CD133 initiates tumors, induces epithelial-mesenchymal transition and increases metastasis in pancreatic cancer
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Alice Nomura1, Sulagna Banerjee1, Rohit Chugh1, Vikas Dudeja1, Masato Yamamoto1, Selwyn M. Vickers1, Ashok K. Saluja1
1Division of Basic and Translational Research, Department of Surgery, University of Minnesota, Minneapolis, MN, USA
Ashok K. Saluja, e-mail: firstname.lastname@example.org
Keywords: CD133, pancreatic cancer, invasion, metastasis, NF-kB
Received: October 28, 2014 Accepted: January 27, 2015 Published: March 16, 2015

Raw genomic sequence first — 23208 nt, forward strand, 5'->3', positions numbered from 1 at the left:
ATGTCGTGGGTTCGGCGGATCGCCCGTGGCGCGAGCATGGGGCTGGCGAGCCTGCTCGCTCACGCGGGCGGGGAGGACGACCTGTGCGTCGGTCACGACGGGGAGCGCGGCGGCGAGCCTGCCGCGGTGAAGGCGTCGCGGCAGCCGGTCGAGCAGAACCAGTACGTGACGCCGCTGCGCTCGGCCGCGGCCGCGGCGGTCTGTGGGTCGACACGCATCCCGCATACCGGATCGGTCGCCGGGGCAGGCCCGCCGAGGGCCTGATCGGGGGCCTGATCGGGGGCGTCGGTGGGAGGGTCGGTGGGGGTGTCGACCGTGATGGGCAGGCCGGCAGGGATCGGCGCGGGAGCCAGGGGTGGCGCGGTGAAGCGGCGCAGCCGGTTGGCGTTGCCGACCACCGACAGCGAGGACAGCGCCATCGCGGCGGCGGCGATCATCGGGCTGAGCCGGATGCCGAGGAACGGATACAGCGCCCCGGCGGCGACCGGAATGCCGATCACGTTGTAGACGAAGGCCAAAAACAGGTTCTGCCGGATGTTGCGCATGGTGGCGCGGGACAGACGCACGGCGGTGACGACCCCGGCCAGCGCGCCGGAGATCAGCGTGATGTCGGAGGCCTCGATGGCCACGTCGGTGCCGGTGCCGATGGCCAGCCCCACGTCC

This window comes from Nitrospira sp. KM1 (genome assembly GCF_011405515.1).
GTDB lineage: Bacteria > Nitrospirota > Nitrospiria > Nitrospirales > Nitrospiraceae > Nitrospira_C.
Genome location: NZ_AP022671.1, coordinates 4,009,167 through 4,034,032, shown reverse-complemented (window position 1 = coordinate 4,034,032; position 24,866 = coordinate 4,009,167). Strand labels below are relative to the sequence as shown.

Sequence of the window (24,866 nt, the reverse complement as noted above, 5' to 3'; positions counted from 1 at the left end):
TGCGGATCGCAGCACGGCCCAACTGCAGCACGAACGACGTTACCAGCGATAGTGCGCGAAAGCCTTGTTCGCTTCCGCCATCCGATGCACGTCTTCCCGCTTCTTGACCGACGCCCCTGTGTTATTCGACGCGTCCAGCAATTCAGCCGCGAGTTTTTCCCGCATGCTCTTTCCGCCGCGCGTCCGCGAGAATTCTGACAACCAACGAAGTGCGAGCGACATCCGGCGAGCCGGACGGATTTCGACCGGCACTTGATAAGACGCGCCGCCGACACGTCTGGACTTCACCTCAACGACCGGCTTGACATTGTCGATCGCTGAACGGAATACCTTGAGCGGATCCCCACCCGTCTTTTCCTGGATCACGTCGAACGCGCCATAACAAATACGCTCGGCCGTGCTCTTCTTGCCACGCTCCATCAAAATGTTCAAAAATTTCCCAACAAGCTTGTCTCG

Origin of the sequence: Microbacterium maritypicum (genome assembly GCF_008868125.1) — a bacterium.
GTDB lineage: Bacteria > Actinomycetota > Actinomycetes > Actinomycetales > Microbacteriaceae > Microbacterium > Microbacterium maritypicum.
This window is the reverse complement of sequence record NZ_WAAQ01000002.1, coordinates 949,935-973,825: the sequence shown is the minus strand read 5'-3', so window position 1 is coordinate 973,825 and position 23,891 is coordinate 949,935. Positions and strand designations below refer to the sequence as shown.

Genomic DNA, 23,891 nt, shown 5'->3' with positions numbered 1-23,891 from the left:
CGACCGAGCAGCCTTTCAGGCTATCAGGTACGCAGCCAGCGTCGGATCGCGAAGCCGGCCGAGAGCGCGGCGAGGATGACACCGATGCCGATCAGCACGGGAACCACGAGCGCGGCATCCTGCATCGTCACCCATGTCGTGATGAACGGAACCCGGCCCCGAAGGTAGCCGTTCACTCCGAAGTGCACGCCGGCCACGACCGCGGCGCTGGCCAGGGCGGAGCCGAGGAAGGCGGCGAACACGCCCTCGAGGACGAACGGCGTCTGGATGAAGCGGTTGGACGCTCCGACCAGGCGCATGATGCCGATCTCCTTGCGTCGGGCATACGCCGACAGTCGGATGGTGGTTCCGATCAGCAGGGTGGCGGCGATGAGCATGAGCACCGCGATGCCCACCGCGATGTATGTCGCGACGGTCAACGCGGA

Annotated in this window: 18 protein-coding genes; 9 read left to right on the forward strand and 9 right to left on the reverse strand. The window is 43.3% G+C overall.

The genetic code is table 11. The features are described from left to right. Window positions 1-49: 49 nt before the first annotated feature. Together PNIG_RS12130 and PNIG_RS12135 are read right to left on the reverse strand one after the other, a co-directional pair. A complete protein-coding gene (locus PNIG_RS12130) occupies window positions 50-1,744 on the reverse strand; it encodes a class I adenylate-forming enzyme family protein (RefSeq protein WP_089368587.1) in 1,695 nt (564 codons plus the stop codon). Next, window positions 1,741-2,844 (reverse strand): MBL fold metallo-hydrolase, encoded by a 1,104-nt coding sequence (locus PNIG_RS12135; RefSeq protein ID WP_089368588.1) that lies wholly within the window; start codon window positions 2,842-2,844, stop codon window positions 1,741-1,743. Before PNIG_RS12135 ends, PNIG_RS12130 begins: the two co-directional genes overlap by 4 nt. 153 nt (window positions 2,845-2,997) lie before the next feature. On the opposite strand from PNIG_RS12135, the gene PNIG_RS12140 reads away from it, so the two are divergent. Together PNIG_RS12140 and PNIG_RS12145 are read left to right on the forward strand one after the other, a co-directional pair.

CD133 has been implicated as a cancer stem cell (CSC) surface marker in several malignancies including pancreatic cancer. However, the functional role of this surface glycoprotein in the cancer stem cell remains elusive. In this study, we determined that CD133 overexpression induced “stemness” properties in MIA-PaCa2 cells along with increased tumorigenicity, tumor progression, and metastasis in vivo. Additionally, CD133 expression induced epithelial-mesenchymal transition (EMT) and increased in vitro invasion. EMT induction and increased invasiveness were mediated by NF-κB activation, as inhibition of NF-κB mitigated these effects. This study showed that CD133 expression contributes to pancreatic cancer “stemness,” tumorigenicity, EMT induction, invasion, and metastasis.
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